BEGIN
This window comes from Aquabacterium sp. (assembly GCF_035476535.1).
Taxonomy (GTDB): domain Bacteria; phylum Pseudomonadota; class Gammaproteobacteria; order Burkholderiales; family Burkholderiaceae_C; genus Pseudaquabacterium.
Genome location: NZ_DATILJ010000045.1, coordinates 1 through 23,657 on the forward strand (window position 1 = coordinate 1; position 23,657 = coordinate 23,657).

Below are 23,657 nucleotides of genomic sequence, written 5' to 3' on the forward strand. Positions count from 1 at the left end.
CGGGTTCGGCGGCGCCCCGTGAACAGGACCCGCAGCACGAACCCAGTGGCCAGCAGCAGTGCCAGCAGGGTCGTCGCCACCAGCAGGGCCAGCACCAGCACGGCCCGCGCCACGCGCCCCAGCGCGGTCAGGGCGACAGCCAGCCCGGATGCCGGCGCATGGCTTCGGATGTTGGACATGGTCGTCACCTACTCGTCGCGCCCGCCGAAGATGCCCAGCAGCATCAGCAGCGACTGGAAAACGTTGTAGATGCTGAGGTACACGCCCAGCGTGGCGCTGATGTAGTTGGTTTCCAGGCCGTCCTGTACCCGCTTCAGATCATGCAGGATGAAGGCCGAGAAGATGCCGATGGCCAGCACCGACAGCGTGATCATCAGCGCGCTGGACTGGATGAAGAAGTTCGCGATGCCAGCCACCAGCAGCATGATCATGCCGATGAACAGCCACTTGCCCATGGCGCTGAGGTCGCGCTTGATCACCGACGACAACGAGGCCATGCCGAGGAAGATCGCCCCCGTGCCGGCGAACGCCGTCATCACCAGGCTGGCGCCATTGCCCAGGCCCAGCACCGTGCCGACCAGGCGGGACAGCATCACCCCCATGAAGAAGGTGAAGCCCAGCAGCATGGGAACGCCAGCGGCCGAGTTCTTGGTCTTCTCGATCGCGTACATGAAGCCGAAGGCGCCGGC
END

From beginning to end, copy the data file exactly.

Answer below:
This window comes from Aquabacterium sp. (assembly GCF_035476535.1).
Taxonomy (GTDB): domain Bacteria; phylum Pseudomonadota; class Gammaproteobacteria; order Burkholderiales; family Burkholderiaceae_C; genus Pseudaquabacterium.
Genome location: NZ_DATILJ010000045.1, coordinates 1 through 23,657 on the forward strand (window position 1 = coordinate 1; position 23,657 = coordinate 23,657).

Below are 23,657 nucleotides of genomic sequence, written 5' to 3' on the forward strand. Positions count from 1 at the left end.
CGGGTTCGGCGGCGCCCCGTGAACAGGACCCGCAGCACGAACCCAGTGGCCAGCAGCAGTGCCAGCAGGGTCGTCGCCACCAGCAGGGCCAGCACCAGCACGGCCCGCGCCACGCGCCCCAGCGCGGTCAGGGCGACAGCCAGCCCGGATGCCGGCGCATGGCTTCGGATGTTGGACATGGTCGTCACCTACTCGTCGCGCCCGCCGAAGATGCCCAGCAGCATCAGCAGCGACTGGAAAACGTTGTAGATGCTGAGGTACACGCCCAGCGTGGCGCTGATGTAGTTGGTTTCCAGGCCGTCCTGTACCCGCTTCAGATCATGCAGGATGAAGGCCGAGAAGATGCCGATGGCCAGCACCGACAGCGTGATCATCAGCGCGCTGGACTGGATGAAGAAGTTCGCGATGCCAGCCACCAGCAGCATGATCATGCCGATGAACAGCCACTTGCCCATGGCGCTGAGGTCGCGCTTGATCACCGACGACAACGAGGCCATGCCGAGGAAGATCGCCCCCGTGCCGGCGAACGCCGTCATCACCAGGCTGGCGCCATTGCCCAGGCCCAGCACCGTGCCGACCAGGCGGGACAGCATCACCCCCATGAAGAAGGTGAAGCCCAGCAGCATGGGAACGCCAGCGGCCGAGTTCTTGGTCTTCTCGATCGCGTACATGAAGCCGAAGGCGCCGGC